Using Google to reveal what matters to us most
Dan Ariely’s blog highlights how Google’s autocomplete can be used to reveal some interesting insights about what matters to us most:
“For better or for worse, Google’s obsession with collecting and refining data has given us a window into each other’s fascinating and telling curiosities.”
Ariely’s above example suggests how automplete could be used to identify key concerns around brands or political leaders. But perhaps just as interesting is which of those phrases Ariely was searching on in the first place…
There are lots of far more funny examples, from the Guardian:
To a full blog:
What I find really interesting is these autocompletes tend to affect what people ultimately search as much as they reflect it.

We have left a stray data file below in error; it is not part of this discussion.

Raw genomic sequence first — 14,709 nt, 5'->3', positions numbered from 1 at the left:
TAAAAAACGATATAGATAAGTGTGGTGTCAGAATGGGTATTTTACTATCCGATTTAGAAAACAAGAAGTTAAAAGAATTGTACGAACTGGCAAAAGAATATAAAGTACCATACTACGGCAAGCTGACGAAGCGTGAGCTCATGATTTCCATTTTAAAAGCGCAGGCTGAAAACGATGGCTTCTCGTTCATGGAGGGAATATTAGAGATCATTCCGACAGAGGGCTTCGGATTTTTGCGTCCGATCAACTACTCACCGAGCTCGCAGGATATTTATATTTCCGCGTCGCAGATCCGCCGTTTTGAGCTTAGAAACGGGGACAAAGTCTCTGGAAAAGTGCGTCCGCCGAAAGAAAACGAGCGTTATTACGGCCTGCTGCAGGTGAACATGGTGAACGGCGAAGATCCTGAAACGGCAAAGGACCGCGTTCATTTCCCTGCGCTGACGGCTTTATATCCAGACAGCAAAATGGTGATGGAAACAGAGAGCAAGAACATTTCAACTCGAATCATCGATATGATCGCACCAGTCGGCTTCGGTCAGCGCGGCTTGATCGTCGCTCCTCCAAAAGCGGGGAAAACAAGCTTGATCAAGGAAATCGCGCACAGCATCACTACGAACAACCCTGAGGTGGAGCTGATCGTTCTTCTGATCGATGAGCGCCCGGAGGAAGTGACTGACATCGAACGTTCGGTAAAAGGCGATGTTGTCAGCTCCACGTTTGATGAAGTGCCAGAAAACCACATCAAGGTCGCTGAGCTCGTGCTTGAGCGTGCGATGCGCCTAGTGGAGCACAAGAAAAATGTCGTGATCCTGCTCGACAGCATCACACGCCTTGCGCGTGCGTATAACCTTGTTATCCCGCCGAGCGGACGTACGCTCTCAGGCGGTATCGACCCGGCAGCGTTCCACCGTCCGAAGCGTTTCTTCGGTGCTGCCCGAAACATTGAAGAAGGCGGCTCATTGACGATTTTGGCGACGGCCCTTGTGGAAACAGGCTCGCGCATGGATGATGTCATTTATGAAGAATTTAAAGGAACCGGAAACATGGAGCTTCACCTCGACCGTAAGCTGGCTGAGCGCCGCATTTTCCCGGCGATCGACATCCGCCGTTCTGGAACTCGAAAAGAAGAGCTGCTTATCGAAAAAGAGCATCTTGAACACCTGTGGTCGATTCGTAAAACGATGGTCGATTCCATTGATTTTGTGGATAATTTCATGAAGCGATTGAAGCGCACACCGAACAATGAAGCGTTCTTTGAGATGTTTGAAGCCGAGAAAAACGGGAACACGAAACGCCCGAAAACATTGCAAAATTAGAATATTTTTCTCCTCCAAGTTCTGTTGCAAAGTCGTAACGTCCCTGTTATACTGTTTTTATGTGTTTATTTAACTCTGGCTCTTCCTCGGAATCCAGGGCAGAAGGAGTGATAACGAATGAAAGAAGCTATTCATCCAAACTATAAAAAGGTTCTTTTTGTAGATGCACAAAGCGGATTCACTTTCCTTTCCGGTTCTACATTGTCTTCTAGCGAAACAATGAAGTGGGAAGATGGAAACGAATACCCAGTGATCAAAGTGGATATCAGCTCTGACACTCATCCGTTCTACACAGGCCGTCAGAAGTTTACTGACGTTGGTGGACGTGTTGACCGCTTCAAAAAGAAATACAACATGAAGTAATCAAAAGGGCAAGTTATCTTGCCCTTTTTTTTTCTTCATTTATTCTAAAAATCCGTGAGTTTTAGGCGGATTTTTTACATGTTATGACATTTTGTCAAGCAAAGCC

As a side note: I read and interesting article today on how Google search are tackling synonyms: http://googleblog.blogspot.com/2010/01/helping-computers-understand-language.html
Good article, thanks Rob.
Interesting that according to Google, ‘synonyms affect 70 percent of user searches across the more than 100 languages Google supports’. The challenge of ascertaining correct meaning has even spawned a print campaign for the Financial Times based around ambiguous search terms such as ‘record fall’. Fittingly, I can’t seem to find the creative through search however…